CONTACT: JENNIFER CRONIN
2130 Medical Laboratories
Iowa City IA 52242
(319) 335-9917; fax (319) 335-8034
Release: Oct. 18, 1999
UI-led study indicates surgery is the best treatment
for severe Bells palsy paralysis
IOWA CITY, Iowa How to best treat patients
with Bells palsy who are at high risk of permanent loss of facial muscle
control has remained a controversial subject among physicians for decades.
However, results of a 15-year study led by University of Iowa Health Care
researchers may help to finally settle the debate.
"We hope these findings will help change the
attitudes of a lot of different people," said Bruce Gantz, M.D., UI professor
and head of otolaryngology.
Timing and strategy are critical when it comes to
the subgroup of patients with Bells palsy who are at the greatest risks
for permanent damage. The study results indicate that identifying this patient
population and their subsequent surgical treatment must occur within two weeks
of the onset of paralysis.
"If we are going to have any impact, the surgery
has to come within the first two weeks," Gantz stressed.
Bells palsy is partial or complete facial muscle
paralysis resulting from a certain dysfunctional cranial nerve that is believed
to be damaged by the herpes simplex virus type I. The condition affects about
40,000 Americans per year. Although medication will help most individuals
fully or almost fully recover from Bells palsy paralysis, about 10 to
15 percent of patients will not recover unless additional measures are taken.
The study had three related goals, all attempting
to answer the primary questions troubling many clinicians treating patients
with Bells palsy. The researchers wanted to determine how to best identify
which patients will be left with poor outcomes, establish whether surgical
decompression might improve these patients chances of recovery, and
finally, figure out what, if any impact time had on treatment.
The study results were based on patient outcomes of
individuals with Bells palsy treated at the UI Hospitals and Clinics,
the University of Michigan and the Baylor College of Medicine.
Through their investigation, the UI-led team determined
that electrical testing was the best method to differentiate a patient with
Bells palsy who has an excellent prognosis from an individual who might
have a poor return of facial movement. The testing relies on the use of two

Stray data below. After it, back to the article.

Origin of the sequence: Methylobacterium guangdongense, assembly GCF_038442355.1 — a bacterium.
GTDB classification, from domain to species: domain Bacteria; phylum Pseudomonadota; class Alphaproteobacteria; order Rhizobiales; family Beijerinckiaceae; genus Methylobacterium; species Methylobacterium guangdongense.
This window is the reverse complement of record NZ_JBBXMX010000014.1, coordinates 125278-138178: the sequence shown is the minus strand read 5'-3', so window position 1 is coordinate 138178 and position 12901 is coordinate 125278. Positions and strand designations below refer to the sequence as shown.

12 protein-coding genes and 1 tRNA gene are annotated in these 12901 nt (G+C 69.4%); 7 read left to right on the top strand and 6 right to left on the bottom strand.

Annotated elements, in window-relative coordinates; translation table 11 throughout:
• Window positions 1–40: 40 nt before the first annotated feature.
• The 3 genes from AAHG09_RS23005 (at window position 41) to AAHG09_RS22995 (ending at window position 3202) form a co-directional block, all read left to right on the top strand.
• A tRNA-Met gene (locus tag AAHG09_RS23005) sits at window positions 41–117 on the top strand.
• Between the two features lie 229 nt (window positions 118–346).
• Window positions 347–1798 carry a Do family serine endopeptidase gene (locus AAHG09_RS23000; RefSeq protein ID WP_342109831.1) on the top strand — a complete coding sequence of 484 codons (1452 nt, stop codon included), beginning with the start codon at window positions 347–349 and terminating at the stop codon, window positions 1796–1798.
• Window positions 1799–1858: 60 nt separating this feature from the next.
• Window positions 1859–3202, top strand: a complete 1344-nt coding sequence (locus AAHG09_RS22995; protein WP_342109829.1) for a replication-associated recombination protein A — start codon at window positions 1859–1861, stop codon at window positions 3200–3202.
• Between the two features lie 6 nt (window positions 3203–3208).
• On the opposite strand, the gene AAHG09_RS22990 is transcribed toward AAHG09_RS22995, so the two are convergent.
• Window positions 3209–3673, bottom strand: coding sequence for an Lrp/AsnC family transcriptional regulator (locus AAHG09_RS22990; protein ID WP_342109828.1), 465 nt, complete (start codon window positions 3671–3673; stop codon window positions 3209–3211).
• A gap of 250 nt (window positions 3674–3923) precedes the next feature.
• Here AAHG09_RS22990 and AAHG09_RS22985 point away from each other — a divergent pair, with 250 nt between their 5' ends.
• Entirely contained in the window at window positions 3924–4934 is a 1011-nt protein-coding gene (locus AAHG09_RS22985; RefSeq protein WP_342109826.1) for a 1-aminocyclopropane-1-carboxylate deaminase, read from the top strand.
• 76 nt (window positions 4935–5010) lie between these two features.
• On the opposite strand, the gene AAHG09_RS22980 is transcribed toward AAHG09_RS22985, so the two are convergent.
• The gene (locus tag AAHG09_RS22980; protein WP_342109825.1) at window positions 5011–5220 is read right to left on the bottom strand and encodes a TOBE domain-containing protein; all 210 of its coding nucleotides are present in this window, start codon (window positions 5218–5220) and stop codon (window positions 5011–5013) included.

strategies. The first, called electroneurography (ENOG), involves stimulating
facial nerves and recording their potential to trigger facial movement. Patients
with less than 90 percent degeneration in the first two weeks as measured
by ENOG recover normal or near-normal facial function. Patients whose tests
reveal higher than 90 percent degeneration subsequently receive electromyography
(EMG) testing, which involves inserting a needle electrode in the face and
measuring a patients ability to make forceful contractions. If the patient
fails to demonstrate voluntary motor function using EMG, the patient likely
has only a 42 percent chance of normal or near-normal recovery. However, if
individuals within this subgroup opt for surgical decompression of the facial
nerve within two weeks of the onset of paralysis, they increase their chances
of recovery to 91 percent.
To perform the decompression procedure, a surgeon
first makes a bone "window" by removing a piece of the skull on
the side of the head. The region where the facial nerve is tightly encased
with bone is exposed using microscopic dissection and a micro-drill. Relieving
the constricted portion of the nerve allows earlier recovery and improved
"Many physicians dont think surgical
management is worthwhile because of past controversial results and because
it is a very technically demanding procedure," Gantz said. "But
we demonstrated that electrical testing can identify a small subgroup that
will have residual facial dysfunction, and surgical decompression eliminated
poor outcomes in more than 90 percent of this group."
Risks involved in the procedure are minimal, Gantz
said. There is less than a 1 percent chance of hearing loss and a 4 to 5 percent
chance of temporary cerebral spinal fluid leakage, which can be controlled
with a drain.
"Deciding on surgery should be an individual
decision, and a physician should at least offer that option to patients if
they are potentially going to have a poor outcome," Gantz said. "I
would hope that neurologists and family medicine physicians, who are the ones
that see most of the facial paralysis, would recognize that there are some
test strategies that can differentiate those patients who may have a poor
outcome. And then, if they are in that category of poor outcome, the doctors
need to send the patients to someone within two weeks, not a month or six
Results from the UI-led Bells palsy investigation
appear in a recent issue of The Laryngoscope.
University of Iowa Health Care describes the partnership
between the UI College of Medicine and the UI Hospitals and Clinics and the
patient care, medical education and research programs and services they provide.